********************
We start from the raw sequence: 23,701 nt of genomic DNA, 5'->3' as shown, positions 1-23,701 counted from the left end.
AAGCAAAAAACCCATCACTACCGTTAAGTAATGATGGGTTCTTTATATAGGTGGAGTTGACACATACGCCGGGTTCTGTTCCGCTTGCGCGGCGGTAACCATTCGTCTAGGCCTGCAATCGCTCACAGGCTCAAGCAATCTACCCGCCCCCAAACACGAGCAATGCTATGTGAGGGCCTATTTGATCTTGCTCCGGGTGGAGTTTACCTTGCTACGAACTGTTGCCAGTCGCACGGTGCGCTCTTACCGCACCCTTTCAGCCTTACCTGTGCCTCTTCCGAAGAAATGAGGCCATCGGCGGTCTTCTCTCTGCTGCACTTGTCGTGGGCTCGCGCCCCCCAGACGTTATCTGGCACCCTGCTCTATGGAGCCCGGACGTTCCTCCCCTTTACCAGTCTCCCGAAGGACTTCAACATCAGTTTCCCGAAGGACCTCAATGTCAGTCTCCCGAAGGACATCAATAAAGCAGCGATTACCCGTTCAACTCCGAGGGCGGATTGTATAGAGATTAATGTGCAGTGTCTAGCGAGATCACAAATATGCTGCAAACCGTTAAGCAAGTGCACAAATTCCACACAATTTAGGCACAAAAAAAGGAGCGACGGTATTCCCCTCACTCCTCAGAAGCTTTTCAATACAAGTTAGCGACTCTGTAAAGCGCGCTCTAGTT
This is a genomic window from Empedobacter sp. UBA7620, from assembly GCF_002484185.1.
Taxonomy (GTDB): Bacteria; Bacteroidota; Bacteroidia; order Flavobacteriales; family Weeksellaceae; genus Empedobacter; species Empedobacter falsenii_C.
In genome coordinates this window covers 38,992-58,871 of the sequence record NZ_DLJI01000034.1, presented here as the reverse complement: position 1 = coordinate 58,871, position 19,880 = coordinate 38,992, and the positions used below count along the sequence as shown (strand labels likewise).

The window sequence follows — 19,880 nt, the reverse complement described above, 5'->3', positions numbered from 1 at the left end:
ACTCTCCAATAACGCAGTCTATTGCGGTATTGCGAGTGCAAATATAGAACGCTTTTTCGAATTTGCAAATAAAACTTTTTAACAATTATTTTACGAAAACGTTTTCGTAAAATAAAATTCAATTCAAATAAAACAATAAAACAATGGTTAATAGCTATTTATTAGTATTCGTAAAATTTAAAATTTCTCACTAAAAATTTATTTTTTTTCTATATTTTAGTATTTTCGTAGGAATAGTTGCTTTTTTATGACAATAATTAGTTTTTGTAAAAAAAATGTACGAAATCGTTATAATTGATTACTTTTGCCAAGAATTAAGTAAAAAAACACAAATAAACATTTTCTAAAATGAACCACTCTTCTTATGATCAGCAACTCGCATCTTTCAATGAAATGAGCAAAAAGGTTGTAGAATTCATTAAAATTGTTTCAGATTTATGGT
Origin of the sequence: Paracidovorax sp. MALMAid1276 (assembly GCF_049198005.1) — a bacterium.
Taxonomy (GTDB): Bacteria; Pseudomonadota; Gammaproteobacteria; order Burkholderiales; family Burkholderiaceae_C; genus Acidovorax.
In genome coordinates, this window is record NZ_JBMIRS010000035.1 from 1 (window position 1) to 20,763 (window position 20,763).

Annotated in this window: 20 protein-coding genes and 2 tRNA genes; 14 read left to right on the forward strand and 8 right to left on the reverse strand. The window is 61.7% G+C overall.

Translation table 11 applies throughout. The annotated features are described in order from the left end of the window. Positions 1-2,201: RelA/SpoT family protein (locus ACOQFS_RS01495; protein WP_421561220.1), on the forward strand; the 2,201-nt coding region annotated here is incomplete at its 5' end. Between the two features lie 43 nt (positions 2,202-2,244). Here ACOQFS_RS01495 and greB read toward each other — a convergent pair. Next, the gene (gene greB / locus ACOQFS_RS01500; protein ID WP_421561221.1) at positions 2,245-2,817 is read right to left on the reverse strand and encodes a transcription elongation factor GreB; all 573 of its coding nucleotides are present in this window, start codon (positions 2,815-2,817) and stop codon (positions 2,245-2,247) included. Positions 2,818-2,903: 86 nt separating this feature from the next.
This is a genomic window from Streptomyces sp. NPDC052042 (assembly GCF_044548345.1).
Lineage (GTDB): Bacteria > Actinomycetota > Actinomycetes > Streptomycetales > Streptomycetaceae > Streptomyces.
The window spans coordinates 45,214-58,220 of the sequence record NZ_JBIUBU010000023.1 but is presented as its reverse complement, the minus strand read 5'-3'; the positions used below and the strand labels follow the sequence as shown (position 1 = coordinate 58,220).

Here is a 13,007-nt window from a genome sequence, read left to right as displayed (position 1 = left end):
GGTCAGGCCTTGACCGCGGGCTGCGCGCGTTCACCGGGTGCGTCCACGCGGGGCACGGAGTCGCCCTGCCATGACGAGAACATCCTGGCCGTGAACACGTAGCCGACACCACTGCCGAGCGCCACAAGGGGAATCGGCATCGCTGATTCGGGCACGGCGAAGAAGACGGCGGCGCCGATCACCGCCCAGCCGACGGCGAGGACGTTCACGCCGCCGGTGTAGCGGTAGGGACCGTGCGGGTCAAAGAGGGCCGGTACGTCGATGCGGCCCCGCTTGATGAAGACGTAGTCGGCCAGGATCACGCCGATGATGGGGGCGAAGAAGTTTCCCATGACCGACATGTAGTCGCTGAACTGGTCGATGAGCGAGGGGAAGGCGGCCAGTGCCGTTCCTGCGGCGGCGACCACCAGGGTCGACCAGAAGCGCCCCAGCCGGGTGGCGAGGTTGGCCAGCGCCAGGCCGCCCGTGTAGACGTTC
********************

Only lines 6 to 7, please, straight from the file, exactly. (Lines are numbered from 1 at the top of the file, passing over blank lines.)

The window sequence follows — 19,880 nt, the reverse complement described above, 5'->3', positions numbered from 1 at the left end:
ACTCTCCAATAACGCAGTCTATTGCGGTATTGCGAGTGCAAATATAGAACGCTTTTTCGAATTTGCAAATAAAACTTTTTAACAATTATTTTACGAAAACGTTTTCGTAAAATAAAATTCAATTCAAATAAAACAATAAAACAATGGTTAATAGCTATTTATTAGTATTCGTAAAATTTAAAATTTCTCACTAAAAATTTATTTTTTTTCTATATTTTAGTATTTTCGTAGGAATAGTTGCTTTTTTATGACAATAATTAGTTTTTGTAAAAAAAATGTACGAAATCGTTATAATTGATTACTTTTGCCAAGAATTAAGTAAAAAAACACAAATAAACATTTTCTAAAATGAACCACTCTTCTTATGATCAGCAACTCGCATCTTTCAATGAAATGAGCAAAAAGGTTGTAGAATTCATTAAAATTGTTTCAGATTTATGGT